Bedwetting (Enuresis) is common and considered normal in the five and under age. Primary bedwetting is defined as bedwetting in a child who is at least six years old and has never been dry for more than six months previously. The bedwetting must occur at least twice a week on average. It is more common in boys than girls and very frequently runs in families. It occurs in 10% of 6-year-olds, 7% of 7-year-olds, 5% of 10-year-olds and 2% of 12-year-olds.
Secondary bedwetting, conversely, is the reappearance of enuresis once a child has been regularly dry for at least six months.
Primary bedwetting may be viewed as a maturational problem inasmuch as some children mature at earlier ages than others. Secondary bedwetting may indicate stress, psychological problem or an underlying physical problem such as sleep apnea, sleep-related epilepsy a urinary tract disorder or diabetes to name a few. Children with secondary bedwetting should have an appropriate medical evaluation which may include a sleep study.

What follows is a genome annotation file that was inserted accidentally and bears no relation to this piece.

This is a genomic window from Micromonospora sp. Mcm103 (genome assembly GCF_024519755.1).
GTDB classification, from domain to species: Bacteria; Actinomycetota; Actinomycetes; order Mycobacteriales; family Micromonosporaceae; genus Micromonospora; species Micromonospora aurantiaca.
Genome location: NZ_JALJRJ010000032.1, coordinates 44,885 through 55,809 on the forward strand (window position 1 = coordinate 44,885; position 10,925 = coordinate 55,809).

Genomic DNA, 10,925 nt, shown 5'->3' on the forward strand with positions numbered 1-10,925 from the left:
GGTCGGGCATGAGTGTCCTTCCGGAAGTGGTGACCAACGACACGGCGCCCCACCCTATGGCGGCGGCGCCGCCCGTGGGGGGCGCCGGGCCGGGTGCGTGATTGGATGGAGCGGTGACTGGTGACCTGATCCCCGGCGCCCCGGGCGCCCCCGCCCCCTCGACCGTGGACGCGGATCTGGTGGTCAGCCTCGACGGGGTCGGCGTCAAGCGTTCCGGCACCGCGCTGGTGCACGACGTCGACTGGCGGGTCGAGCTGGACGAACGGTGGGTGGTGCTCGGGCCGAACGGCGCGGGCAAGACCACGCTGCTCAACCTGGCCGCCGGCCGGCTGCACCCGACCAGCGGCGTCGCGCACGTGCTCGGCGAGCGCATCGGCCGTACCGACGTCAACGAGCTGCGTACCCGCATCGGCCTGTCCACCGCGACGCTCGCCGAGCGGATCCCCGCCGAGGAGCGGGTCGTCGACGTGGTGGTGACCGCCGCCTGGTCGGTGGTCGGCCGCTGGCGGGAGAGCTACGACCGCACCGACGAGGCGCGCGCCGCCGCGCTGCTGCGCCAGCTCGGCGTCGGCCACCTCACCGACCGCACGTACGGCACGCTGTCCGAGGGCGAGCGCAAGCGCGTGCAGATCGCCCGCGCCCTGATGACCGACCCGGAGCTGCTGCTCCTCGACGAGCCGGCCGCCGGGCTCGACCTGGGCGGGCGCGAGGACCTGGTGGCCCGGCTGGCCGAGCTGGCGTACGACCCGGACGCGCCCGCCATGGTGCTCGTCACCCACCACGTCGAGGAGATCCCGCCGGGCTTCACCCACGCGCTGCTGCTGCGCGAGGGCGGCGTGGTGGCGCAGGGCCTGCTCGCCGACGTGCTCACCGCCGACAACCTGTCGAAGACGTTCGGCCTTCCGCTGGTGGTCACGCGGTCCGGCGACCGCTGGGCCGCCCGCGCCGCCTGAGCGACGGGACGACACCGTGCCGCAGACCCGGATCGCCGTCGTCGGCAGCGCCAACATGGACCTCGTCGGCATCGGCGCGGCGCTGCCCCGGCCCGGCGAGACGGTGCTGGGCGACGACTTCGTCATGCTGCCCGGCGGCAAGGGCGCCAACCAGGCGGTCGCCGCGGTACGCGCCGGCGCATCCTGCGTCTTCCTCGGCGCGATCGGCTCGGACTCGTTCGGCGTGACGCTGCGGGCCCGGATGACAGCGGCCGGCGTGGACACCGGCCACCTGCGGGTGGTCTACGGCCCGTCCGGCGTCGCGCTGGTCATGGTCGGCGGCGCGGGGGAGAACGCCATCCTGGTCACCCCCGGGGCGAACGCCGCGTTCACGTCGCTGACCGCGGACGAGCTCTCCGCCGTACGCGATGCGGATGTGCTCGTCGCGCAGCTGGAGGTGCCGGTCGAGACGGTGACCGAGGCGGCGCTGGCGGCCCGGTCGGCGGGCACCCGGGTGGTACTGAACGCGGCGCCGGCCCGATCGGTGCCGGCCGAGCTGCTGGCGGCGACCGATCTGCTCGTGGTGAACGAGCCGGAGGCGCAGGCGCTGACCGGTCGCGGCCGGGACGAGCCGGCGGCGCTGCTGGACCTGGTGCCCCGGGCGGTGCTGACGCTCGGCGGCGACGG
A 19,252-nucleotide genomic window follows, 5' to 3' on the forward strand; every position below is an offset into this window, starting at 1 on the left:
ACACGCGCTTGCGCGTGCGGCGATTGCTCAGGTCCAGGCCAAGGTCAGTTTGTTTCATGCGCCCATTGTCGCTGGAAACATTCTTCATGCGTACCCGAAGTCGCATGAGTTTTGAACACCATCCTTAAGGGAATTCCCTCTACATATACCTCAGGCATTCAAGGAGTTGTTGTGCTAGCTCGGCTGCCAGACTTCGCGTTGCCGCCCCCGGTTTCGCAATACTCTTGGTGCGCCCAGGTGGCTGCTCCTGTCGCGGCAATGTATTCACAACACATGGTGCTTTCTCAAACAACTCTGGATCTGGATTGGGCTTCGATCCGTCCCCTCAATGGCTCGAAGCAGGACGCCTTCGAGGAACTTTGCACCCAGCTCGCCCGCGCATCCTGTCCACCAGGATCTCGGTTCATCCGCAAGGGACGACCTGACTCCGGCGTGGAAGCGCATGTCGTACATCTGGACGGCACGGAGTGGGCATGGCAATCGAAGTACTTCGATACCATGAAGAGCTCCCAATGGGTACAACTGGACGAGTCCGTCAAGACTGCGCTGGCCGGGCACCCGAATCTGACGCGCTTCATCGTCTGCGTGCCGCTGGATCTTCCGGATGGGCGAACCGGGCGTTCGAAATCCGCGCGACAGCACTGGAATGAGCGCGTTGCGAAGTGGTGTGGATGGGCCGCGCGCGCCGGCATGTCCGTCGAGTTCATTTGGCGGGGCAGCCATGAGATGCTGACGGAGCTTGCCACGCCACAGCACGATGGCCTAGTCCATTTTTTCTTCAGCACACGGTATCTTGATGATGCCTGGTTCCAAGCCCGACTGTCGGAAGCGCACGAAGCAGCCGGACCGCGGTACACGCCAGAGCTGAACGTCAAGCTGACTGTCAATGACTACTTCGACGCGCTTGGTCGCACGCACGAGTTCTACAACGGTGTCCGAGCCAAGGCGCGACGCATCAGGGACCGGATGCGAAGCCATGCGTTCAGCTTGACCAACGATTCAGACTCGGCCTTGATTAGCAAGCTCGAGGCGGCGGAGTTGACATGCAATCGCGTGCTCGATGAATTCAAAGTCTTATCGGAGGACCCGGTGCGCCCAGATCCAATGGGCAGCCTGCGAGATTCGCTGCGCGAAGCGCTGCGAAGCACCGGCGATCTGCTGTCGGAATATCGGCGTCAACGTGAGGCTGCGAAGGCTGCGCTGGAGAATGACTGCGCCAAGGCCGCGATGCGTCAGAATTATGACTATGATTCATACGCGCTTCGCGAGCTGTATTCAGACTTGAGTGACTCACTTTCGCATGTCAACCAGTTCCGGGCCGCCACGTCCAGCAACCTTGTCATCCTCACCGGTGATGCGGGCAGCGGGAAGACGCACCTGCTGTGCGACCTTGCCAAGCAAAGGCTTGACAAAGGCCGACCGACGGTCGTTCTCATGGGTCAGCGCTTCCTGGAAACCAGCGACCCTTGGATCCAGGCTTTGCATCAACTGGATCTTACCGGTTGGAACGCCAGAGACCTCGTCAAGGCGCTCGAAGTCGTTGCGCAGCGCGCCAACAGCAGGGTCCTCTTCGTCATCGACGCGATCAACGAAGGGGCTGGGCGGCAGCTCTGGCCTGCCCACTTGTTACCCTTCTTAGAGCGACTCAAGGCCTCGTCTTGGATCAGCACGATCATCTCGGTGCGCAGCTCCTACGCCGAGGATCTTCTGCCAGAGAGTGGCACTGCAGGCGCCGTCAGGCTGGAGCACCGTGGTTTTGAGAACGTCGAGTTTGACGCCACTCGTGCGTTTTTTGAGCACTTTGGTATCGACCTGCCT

Bedwetting can be a disruptive force in the family, but it need not be so. Therapy for primary bedwetting is often very successful, but needs to be a committed family effort. First of all, the child should not be blamed or made to feel shame for the bedwetting. It is an involuntary event. Positive reinforcement should be the rule e.g. praise for dry nights or charting dry nights. Behavioral therapies include:
1. Restricting fluids in the late afternoon and early evening.
2. Scheduled awakening. Initially, depending on the age of the child, the parent may need to assist with this, but later the child may be awakened by an alarm.
3. Alarm therapy also called “bell and pad” therapy. This involves a moisture sensitive pad which activates an alarm. This method works best in older children who tend to be more motivated. It is successful in a large majority of children.
The child usually sleeps through the alarm, but will often stop urinating. The child should be changed, dry sheets placed on the bed and the alarm reset. Eventually, most children sleep through the night without urinating or will awaken to go to the bathroom unassisted.
Whatever approach you choose patience should be the order of the day (and night). It is important to understand that the time to respond to therapy is highly individual and could take some months. A steady persistence will pay long-term dividends. Having spare sheets and bedclothes ready will make things go more smoothly. Gently telling your child not to cry or worry and that this will eventually pass can go a long way toward making him feel better.
Above all, remember that everyone outgrows bedwetting.
P. Terrence Moore, M.D.
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Wake Up to Life Again
8722 Greenville Ave #102
Dallas, Texas 75243